Ratings
    My Feedback

    RE: Kit building glue

    I like wood glue, Ambroid (Sigment, Duco) and epoxy. I only use CA to fab jigs. For me, CA is terrible if it get on something that needs sanding.
    As an aside about weight savings: the 1933 Darmstadt D-28b 'Windspiel' sailplane was built with a primary goal of a very small, efficient, manoeverable and lightest sailplane possible to take advantage of small thermals. Quoting Martin Simons' book 'Sailplanes 1920-1945'- "All joints were carefully wiped before the adhesive set." is found on p82.
    Interesting stuff that goes to show there is nothing new under the sun!

  7. #32

    Join Date
    Feb 2012
    Location
    North Reading, MA
    Posts
    150
    Gallery
    My Gallery
    Models
    My Models
    Ratings
    My Feedback

    RE: Kit building glue

    I have never weighed the excess glue that I removed. Its not that big a deal on larger planes. But it can be on smaller 1/2a and such planes when grams/ounces are a big deal.

  8. #33

    Join Date
    Feb 2002
    Location
    Leander, TX
    Posts
    6,144
    Gallery
    My Gallery
    Models
    My Models
    Ratings
    My Feedback

    RE: Kit building glue

    *Titebond - For general building. No need to work fast, its just a hobby.
    *CA - Little tack jobs, small repairs, ca hinges, maybe a fiberglass patch. Too expensive to use regularly.
    *30 min epoxy - High strength areas.
    *Less than 30 min epoxy - thinned with denatured alcohol for fuel proofing.
    *Gorilla Glue or any other polyu foaming glue (I used to use ProBond, cant find it anymore) - Where 30 min epoxy wont work. Like some windshield installations (very fine bead), wing mounting joints, robart hinges (couple of drops does fine), and wing sheeting.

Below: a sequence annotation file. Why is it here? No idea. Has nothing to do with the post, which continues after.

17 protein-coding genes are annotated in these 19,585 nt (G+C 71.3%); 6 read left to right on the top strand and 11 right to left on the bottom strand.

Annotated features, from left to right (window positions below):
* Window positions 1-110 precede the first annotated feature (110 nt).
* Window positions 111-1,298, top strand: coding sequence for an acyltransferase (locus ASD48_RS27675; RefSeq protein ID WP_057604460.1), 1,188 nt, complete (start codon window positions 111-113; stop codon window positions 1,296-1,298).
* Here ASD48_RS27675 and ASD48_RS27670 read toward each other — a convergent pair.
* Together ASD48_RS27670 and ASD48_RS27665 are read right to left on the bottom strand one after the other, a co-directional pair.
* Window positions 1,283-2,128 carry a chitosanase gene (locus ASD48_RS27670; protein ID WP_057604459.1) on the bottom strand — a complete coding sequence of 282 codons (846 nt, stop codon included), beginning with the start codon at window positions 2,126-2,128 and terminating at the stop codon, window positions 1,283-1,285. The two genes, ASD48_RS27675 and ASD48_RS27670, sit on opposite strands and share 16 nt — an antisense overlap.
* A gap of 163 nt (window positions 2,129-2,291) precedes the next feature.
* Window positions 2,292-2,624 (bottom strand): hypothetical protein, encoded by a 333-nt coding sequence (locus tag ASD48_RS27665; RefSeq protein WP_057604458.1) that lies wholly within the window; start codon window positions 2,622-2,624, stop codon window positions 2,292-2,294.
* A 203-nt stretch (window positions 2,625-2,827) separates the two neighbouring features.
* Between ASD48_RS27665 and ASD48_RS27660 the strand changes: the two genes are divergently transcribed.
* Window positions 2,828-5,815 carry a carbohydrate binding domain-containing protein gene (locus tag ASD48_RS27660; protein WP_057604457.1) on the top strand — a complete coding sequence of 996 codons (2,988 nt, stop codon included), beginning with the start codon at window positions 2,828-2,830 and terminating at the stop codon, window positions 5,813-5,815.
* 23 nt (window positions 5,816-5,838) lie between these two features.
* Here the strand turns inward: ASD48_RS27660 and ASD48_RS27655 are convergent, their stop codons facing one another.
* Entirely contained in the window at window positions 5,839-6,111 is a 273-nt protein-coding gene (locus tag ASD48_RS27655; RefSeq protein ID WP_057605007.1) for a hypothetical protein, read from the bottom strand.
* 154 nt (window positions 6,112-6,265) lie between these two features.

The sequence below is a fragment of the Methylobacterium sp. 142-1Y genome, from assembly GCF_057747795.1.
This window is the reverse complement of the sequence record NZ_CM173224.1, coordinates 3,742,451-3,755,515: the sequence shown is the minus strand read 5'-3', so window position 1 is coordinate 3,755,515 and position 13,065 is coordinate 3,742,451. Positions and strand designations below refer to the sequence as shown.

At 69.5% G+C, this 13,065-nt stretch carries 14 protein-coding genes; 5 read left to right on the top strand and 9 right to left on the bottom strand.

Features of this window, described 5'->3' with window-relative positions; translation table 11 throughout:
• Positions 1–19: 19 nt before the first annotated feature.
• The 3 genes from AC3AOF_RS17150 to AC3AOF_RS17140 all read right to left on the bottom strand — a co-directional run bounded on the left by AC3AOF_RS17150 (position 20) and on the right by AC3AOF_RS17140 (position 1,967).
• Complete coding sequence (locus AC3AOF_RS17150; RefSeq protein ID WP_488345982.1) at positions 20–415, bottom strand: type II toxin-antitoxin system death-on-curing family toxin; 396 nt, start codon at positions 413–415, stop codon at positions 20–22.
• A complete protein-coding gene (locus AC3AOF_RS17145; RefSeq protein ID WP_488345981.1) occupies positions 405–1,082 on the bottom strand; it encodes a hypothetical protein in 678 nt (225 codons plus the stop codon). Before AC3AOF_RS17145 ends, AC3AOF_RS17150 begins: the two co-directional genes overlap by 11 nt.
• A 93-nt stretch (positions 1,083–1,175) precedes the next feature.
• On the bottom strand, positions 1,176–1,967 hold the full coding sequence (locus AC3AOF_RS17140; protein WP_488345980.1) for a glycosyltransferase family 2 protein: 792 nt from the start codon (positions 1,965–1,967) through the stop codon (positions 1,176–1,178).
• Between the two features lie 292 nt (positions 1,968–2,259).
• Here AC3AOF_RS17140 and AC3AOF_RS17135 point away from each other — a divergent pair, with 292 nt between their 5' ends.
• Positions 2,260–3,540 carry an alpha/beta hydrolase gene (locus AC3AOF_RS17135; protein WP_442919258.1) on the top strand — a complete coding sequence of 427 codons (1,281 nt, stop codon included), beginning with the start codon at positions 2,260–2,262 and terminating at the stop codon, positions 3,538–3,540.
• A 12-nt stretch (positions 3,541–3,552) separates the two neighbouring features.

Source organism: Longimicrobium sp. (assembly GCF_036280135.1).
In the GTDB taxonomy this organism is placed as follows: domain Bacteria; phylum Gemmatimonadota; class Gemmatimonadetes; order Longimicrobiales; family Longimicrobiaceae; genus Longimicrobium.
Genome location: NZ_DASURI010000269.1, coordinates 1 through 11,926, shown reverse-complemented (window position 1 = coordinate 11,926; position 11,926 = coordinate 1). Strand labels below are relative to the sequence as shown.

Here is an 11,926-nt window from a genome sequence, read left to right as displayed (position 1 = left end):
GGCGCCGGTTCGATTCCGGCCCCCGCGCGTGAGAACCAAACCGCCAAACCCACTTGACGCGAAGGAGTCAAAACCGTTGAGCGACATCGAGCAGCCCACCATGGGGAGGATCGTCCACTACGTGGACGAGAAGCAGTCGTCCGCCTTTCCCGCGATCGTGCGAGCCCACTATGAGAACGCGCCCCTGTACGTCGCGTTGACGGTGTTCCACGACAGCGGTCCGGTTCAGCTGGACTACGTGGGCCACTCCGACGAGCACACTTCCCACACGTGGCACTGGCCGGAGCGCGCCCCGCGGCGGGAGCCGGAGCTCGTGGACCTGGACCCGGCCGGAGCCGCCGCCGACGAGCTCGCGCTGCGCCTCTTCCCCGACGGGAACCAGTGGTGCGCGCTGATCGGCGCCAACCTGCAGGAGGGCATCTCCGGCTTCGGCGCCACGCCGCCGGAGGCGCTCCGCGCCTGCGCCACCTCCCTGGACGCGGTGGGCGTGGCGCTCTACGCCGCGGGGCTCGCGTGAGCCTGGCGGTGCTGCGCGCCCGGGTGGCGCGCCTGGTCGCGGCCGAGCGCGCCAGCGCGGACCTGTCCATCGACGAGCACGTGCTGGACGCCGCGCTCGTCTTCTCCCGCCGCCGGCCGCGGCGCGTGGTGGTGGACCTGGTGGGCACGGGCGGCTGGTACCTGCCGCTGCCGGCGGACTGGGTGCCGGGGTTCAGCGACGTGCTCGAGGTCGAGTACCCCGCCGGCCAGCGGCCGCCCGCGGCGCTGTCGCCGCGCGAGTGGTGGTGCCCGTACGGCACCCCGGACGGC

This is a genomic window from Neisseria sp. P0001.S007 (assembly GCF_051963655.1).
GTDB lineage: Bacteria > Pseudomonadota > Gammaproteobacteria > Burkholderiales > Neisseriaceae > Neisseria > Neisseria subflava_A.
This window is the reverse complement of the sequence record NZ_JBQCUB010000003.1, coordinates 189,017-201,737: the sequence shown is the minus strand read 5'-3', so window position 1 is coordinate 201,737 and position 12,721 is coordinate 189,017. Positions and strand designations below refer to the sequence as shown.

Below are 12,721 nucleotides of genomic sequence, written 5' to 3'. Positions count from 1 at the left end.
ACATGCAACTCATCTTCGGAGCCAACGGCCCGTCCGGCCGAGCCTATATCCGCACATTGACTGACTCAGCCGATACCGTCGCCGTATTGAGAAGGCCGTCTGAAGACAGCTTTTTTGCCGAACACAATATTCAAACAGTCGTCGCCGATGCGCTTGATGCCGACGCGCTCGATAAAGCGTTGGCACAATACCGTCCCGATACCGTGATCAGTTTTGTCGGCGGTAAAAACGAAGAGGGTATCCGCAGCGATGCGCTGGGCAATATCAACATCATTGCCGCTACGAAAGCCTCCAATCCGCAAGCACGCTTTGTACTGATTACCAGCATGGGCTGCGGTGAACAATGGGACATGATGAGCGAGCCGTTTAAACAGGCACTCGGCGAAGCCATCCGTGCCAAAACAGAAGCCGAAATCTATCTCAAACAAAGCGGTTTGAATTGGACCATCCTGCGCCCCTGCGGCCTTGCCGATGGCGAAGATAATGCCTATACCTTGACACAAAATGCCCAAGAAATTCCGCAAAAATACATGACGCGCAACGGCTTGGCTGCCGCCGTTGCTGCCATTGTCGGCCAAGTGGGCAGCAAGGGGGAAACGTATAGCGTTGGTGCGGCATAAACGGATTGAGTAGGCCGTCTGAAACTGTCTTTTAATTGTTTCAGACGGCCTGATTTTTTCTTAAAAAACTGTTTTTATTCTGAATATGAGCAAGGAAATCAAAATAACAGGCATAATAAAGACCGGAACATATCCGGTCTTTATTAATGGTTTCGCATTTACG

*GOOP - Stick anything to air. I use it to glue parts to Polyester glass fuses (epoxy doesnt stick so good to polye), like air tanks to a polye fuse.
    *RC-56 (or equivalent) - for canopies that i dont screw on.
    *JB Weld - Thinned with denatured alcohol makes a good heat shield inside a cowl and on the fuse.
    *Hobby Finish Reson - For glassing to wood, also makes a good filler when mixed with micro balloons or saw dust. Sands like hard balsa.

    For making cowls - Thinned 30 min epoxy or finish reson. Finish reson is a little more stiffer than epoxy. Both are durable.

    The only reason I dont use West Systems reson is cost and quantity. I dont need so much. UNLESS - I'm making a glass fuse which I havent done yet.
    Edwin

  9. #34

    Join Date
    Jun 2002
    Location
    Greenville, GA
    Posts
    33
    Gallery
    My Gallery
    Models
    My Models
    Ratings
    My Feedback

    RE: Kit building glue

    What is the best glue to use for laminating large doublers without worrying about warping?

  10. #35

    Join Date
    Feb 2002
    Location
    Leander, TX
    Posts
    6,144
    Gallery
    My Gallery
    Models
    My Models
    Ratings
    My Feedback

    RE: Kit building glue

    I use titebond. Sandwich them between two pieces of straight wood and weight it down.
    Edwin

  11. #36
    VincentJ's Avatar
    Join Date
    Mar 2011
    Location
    peterborough, NH
    Posts
    2,547
    Gallery
    My Gallery
    Models
    My Models
    Ratings
    My Feedback

    RE: Kit building glue

    Good advice.
    VJ

    Ryan ST-A Brotherhood #2, Sig Brotherhood #143

  12. #37

    Join Date
    Jun 2002
    Location
    Greenville, GA
    Posts
    33
    Gallery
    My Gallery
    Models
    My Models
    Ratings
    My Feedback

    RE: Kit building glue

    Thank you Edwin.
    Flash


Page 2 of 2 FirstFirst 12

Posting Permissions

  • You may not post new threads
  • You may not post replies
  • You may not post attachments
  • You may not edit your posts
  •  
All times are GMT -6. The time now is 06:42 PM.

SEO by vBSEO 3.6.1 ©2011, Crawlability, Inc.